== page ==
We're using the 'Simple OAuth' and 'jsonapi' modules for the front end authentication in Angular of our decoupled Drupal project.

We've noticed that when the user credentials are correct but the token is expired the header response is still 200 'ok' with a message that indicates that the Token no longer valid.

But we need a 400/401 or 403, like it is described in the oath documentations.

Is there a reason why this is implemented like this? Or is there a way to alter the response?

  • I don't see message Token no longer valid coming from either one of two modules you've mentioned. Not even from underlaying composer dependencies. Can you verify that there is no custom code that subscribes to the kernel request and returns 200 with Token no longer valid message?
    – zaporylie
    Commented Jun 18, 2018 at 12:04
  • @zaporylie, Hi, thanks for your response. What I meant was that it gives a message that indicates that the token has expired, not that explicit message. Sorry, I see that I didn't explain that very clearly. But the main problem is that it gives status 200 ok, and it's only visible in the meta data that there is a problem.
    – M M
    Commented Jun 18, 2018 at 13:46
  • Do you mean that when you use an expired token on one of the jsonapi collections (e.g. /jsonapi/user/user) you get empty data array and meta full of errors? And if it's not a collection which gives you the unexpected outcome, can you specify which resource provides invalid status code?
    – zaporylie
    Commented Jun 18, 2018 at 20:46
  • Indeed when I use an expired token on /jsonapi/user/user (for example) I receive an empty data and meta full of errors while the status is 200 ok. I've tested this with postman and our front-end colleagues had the same while testing in their application.
    – M M
    Commented Jun 19, 2018 at 7:39
  • @M M, does my answer make any sense to you?
    – zaporylie
    Commented Jun 20, 2018 at 9:10

3 Answers 3


Is there a reason why this is implemented like this?

200 ok is expected status code for collection resources, even if one, many, or all entities were excluded from the collection resource for access reasons.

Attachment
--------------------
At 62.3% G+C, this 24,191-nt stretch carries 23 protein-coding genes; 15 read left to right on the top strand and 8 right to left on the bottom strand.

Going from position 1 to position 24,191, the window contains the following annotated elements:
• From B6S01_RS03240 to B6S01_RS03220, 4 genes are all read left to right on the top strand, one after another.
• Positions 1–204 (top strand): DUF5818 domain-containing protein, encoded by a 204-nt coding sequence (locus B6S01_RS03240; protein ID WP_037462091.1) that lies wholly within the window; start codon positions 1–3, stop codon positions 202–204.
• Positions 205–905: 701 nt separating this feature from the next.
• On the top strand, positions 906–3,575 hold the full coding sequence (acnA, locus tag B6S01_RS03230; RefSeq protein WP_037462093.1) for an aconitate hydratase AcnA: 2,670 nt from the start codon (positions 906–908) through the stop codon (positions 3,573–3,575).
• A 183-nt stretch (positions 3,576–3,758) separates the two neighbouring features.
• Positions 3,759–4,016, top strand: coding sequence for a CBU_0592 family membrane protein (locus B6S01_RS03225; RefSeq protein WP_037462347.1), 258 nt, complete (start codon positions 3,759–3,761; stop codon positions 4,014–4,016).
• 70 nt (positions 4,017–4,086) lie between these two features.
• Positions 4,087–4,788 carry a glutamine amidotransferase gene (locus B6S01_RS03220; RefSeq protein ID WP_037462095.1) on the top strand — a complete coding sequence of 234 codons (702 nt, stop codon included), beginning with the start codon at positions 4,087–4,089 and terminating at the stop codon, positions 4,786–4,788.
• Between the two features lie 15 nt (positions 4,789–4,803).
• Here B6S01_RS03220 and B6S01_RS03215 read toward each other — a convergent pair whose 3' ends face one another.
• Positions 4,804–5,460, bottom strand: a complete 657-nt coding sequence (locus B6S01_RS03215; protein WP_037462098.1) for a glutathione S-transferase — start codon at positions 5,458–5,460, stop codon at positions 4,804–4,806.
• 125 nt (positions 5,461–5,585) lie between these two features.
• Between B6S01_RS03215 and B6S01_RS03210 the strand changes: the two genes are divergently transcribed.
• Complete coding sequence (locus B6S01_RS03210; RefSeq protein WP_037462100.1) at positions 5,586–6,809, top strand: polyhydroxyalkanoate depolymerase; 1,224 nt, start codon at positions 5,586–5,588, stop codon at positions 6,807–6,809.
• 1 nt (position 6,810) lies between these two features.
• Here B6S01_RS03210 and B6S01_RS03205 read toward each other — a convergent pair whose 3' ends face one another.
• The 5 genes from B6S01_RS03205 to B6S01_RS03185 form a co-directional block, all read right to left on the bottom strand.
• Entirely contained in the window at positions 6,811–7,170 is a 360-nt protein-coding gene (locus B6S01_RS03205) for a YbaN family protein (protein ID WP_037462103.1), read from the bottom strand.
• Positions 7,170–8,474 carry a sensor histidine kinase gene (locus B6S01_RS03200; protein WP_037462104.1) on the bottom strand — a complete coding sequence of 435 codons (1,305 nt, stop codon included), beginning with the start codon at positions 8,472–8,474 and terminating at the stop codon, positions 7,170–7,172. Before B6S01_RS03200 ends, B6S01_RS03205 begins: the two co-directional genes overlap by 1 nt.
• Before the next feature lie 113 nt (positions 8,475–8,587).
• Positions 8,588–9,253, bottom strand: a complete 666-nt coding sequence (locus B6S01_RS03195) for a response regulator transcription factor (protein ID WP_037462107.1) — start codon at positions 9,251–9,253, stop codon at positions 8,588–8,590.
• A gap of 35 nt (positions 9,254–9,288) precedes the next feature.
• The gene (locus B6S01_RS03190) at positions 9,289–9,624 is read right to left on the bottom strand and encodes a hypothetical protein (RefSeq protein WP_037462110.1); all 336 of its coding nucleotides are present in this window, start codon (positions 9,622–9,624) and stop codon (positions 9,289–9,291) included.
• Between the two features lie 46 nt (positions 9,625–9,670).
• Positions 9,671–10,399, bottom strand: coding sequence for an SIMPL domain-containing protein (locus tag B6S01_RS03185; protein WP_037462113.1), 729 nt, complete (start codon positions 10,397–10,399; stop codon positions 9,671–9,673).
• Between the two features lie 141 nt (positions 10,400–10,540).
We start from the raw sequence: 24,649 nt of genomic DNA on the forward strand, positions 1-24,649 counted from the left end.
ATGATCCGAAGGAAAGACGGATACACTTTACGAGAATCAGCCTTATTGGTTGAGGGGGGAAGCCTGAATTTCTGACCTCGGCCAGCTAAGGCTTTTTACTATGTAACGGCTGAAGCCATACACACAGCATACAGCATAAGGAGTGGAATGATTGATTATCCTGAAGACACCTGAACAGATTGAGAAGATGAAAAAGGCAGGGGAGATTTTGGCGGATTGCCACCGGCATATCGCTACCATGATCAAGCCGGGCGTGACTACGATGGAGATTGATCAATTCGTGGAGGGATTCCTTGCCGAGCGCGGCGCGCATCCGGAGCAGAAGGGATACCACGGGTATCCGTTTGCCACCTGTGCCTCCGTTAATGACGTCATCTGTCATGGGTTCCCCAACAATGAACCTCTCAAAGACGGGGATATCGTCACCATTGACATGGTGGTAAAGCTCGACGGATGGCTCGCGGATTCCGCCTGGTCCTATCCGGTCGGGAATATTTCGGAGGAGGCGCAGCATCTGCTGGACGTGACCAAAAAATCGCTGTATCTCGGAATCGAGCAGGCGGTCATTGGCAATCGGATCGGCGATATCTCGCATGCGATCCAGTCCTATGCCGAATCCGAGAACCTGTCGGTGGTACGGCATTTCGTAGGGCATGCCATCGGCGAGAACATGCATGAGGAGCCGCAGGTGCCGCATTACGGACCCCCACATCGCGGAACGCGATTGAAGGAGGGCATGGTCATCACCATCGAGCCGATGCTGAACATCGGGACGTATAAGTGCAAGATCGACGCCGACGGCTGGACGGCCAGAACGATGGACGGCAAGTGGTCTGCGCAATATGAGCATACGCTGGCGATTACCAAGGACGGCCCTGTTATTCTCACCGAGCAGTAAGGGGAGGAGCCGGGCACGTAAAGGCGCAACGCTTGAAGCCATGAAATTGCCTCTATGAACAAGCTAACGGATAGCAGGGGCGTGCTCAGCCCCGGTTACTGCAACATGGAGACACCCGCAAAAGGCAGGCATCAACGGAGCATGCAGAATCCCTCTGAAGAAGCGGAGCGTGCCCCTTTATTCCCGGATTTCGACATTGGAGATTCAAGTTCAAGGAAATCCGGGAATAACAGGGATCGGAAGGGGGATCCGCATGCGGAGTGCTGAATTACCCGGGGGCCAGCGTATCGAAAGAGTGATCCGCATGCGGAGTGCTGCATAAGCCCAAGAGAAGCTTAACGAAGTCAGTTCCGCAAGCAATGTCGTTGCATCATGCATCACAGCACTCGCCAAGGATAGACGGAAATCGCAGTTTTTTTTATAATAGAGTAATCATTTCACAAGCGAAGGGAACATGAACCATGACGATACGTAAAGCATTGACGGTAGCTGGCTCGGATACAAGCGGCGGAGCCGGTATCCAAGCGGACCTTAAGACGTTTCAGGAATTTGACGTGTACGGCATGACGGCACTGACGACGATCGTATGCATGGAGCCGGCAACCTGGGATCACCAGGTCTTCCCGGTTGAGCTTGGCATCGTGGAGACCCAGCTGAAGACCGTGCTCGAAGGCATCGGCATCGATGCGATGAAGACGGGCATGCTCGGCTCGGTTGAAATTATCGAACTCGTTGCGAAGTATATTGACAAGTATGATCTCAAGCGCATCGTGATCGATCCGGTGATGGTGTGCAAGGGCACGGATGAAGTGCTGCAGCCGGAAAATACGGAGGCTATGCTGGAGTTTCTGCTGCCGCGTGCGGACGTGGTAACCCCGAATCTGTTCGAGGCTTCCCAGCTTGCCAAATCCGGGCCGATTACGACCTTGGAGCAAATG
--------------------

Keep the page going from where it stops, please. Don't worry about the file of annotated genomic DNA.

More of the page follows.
From https://www.drupal.org/project/jsonapi/issues/2853066:

The status code for a "collection resource" should be entirely distinct from any or all of the entities represented at that resource.

Unless there is an access control mechanism that is explicitly a prerequisite for accessing any list of entities of a given type that we can leverage, then it must be assumed that any consumer must have access to any collection resource.

It is completely consistent with REST to return a 200 response to an empty collection, even when all those entities have been elided for access reasons.

Or is there a way to alter the response?

Of course, you can. Check the documentation about altering routes and providing custom access tagged service:

Finally, the link you provided in the question is to oauth specs, and is irrelevant to jsonapi. Oauth resource in Drupal (/oauth/token) will correctly give you 4xx in case of any errors when obtaining a new token.

  • If a 200 response is correct, how is one supposed to determine if a token has expired? Commented Mar 1, 2020 at 10:35


I found a method that works for me.


namespace Drupal\modulename\Routing;

use Drupal\Core\Routing\RouteSubscriberBase;
use Symfony\Component\Routing\RouteCollection;

 * Listens to the dynamic route events.
 * https://www.drupal.org/docs/8/api/routing-system/altering-existing-routes-and-adding-new-routes-based-on-dynamic-ones
class ModuleNameRouteSubscriber extends RouteSubscriberBase {

   * {@inheritdoc}
  protected function alterRoutes(RouteCollection $collection) {
    //issue is this only works for JUST /rahapi and not anything else
    //if ( $route = $collection->get('jsonapi.resource_list') ) {
    //  $route->setRequirement('_user_is_logged_in', 'TRUE');

    foreach ($collection->all() as $route) {
      if (strpos($route->getPath(), '/jsonapi') === 0 ) {
        $route->setRequirement('_user_is_logged_in', 'TRUE');

That goes in modulename/src/Routing/ModuleNameRouteSubscriber.php

Then this goes in modulename/modulename.services.yml

    class: Drupal\modulename\Routing\ModuleNameRouteSubscriber
    arguments: []
      - { name: event_subscriber }

So I found it by going here: https://api.drupal.org/api/drupal/core%21lib%21Drupal%21Core%21Routing%21RouteSubscriberBase.php/class/RouteSubscriberBase/8.2.x

So I'm extending that... and I see there are many other things that extend it. Like this one for /admin. So I did monkey-see-monkey-do and generated the code above. I hope my sample code works for you.


Thank you zaporylie for pointing me in the initial direction.


Before this implimentation you can call one more api which debugs the token. Just provide token in header and in the results we will get token expiration details.

api :- http://your_url/oauth/debug?_format=json

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